(Persia Digest) - An expert on international law in Tehran believes: “The seizure of the British oil tanker for failure to observe the Law of the Sea is perfectly legal and London must go to competent courts instead of political encounters.”
IRGC forces seized the British-flagged Stena Impero oil tanker on Friday for navigating in the wrong direction in the Strait of Hormuz, turning off its positioning system and ignoring warnings by the IR of Iran. In a letter to the UN Security Council, Britain called the Iran move as illegal.
Dr Massoud Akhavanfard, professor of international law, told Persia Digest (PD) in an interview: “The Law of the Sea was drawn up about a hundred years ago. In 1982, the 3rd UN Conference on the Law of the Sea (UNCLOS III) compiled the regulations for the right of navigation in international waters. These pertain to national security and the IR of Iran is also concerned with its national security in seizing the British tanker.”
He added: “According to the articles of the 1982 Law of the Sea, the powers of the host country are broad. Therefore, the Iranian judiciary is also empowered to respond accordingly when the rules of the convention are not observed.”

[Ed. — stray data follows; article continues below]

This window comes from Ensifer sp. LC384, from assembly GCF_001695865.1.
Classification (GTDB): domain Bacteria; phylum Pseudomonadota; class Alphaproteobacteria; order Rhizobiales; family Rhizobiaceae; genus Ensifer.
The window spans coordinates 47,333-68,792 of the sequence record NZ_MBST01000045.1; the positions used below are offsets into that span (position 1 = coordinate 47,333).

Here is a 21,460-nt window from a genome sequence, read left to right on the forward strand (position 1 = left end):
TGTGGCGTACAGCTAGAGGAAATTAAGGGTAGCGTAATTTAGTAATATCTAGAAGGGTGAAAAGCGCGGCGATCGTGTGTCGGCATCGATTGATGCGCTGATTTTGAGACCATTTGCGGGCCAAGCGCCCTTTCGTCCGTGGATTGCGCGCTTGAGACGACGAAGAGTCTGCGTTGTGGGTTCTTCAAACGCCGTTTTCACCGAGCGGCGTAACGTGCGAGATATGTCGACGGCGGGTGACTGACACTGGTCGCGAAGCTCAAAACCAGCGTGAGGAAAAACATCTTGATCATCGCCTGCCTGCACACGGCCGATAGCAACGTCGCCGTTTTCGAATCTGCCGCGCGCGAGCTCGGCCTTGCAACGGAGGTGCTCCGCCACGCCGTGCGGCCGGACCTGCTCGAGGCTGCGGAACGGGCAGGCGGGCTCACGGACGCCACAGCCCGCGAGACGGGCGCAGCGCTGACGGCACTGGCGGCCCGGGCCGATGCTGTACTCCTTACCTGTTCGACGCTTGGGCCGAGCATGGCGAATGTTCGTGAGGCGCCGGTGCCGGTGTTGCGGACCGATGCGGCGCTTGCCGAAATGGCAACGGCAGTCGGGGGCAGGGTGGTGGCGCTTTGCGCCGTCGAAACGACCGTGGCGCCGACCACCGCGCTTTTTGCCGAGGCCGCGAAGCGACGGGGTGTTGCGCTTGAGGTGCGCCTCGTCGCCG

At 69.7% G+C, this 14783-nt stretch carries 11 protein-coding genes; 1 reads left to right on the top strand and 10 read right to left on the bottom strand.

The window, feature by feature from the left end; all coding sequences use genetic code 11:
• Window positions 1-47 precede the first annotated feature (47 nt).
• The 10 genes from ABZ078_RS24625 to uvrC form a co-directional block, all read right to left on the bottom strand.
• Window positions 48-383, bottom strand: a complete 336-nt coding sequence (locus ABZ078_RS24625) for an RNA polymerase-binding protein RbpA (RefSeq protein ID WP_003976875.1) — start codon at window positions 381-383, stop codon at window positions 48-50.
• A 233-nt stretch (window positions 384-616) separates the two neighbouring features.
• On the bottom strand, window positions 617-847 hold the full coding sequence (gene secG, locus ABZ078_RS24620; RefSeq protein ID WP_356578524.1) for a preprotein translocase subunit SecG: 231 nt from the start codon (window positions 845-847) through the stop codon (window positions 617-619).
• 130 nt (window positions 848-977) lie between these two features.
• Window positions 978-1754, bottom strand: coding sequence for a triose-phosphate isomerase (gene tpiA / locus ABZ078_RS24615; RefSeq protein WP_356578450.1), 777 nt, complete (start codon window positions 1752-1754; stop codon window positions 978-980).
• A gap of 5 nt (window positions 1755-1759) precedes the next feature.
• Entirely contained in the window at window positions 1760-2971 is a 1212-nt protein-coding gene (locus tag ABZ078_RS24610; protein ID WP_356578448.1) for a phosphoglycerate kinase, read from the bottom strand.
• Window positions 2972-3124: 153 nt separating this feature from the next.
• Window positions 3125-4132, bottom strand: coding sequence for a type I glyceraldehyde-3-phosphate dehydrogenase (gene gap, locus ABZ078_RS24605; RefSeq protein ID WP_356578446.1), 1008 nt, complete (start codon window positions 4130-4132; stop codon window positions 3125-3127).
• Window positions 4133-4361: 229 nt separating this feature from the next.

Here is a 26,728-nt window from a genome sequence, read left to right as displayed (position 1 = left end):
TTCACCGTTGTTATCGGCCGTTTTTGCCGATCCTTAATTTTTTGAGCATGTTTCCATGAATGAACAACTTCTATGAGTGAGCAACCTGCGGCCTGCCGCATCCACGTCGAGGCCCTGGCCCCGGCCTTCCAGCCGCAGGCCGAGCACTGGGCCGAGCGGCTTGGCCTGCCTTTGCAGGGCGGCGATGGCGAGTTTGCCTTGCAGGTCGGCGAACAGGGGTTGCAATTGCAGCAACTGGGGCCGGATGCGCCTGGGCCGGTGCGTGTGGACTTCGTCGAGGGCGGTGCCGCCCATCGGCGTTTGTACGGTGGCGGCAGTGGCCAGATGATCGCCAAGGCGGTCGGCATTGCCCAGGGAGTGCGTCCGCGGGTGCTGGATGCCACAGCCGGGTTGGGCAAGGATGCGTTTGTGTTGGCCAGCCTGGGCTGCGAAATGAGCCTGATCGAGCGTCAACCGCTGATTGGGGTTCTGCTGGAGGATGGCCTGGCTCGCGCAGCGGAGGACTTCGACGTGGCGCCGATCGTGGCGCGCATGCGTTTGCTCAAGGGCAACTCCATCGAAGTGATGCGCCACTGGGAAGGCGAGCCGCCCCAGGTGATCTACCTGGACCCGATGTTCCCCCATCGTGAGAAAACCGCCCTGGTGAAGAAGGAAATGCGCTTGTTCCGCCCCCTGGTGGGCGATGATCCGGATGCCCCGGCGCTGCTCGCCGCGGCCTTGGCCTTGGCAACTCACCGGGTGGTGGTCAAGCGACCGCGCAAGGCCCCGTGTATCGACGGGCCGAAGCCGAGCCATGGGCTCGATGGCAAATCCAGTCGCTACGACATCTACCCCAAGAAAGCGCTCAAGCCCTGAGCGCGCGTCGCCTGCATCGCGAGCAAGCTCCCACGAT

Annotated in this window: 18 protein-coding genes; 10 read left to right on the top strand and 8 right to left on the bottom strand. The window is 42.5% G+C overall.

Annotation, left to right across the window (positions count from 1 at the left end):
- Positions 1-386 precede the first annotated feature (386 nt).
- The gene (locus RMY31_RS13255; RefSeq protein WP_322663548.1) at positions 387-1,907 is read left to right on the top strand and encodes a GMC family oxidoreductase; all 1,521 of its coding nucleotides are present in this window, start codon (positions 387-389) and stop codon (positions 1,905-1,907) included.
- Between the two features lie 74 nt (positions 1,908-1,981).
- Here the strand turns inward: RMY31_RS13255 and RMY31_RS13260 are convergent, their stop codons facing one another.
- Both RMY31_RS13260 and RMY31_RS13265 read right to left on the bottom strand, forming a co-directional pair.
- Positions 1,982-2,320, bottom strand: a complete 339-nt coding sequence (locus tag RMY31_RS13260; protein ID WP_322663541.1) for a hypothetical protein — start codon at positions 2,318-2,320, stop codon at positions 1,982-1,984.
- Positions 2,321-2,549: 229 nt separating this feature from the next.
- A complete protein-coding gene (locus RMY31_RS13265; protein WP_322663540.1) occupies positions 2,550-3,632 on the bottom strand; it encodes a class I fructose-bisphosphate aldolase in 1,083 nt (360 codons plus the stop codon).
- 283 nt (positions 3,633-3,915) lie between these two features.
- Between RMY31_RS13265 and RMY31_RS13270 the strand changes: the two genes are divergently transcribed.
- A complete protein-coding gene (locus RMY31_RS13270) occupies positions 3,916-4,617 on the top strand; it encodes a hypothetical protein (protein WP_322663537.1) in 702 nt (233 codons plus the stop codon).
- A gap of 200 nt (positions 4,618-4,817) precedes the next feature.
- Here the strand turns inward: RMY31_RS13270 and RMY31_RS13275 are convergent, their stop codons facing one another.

The professor of international law emphasized: “The British vessel incident is a legal matter and this country’s government must pursue it according to international law rather than with diplomatic and psychological encounters. It must submit all its evidence to competent courts. Turning off the positioning system of a ship endangers navigation routes. Changing direction, creating environmental pollution, and disregarding the warnings issued by the armed forces of Iran in charge of its security provide the Islamic Republic with adequate grounds to seize the oil tanker.”
Akhavanfard reiterated: “The IRGC played its role as part of the ruling system in Iran to seize the tanker and deliver it to the Ports and Maritime Organization of Hormozgan Province. This is not a political issue and the oil tanker is in the hands of the IR of Iran judicial authorities. If Britain intends to respond accordingly, it must begin by contacting this authority in Iran, because they have jurisdiction to investigate the issue according to the 1982 Convention.”
He continued: “Another strategy is to resort to international arbitration. The British government can also go to the International Court of Justice with optional jurisdiction. If its evidence is not satisfactory, this country will be responsible for damages according to the 1982 Convention.”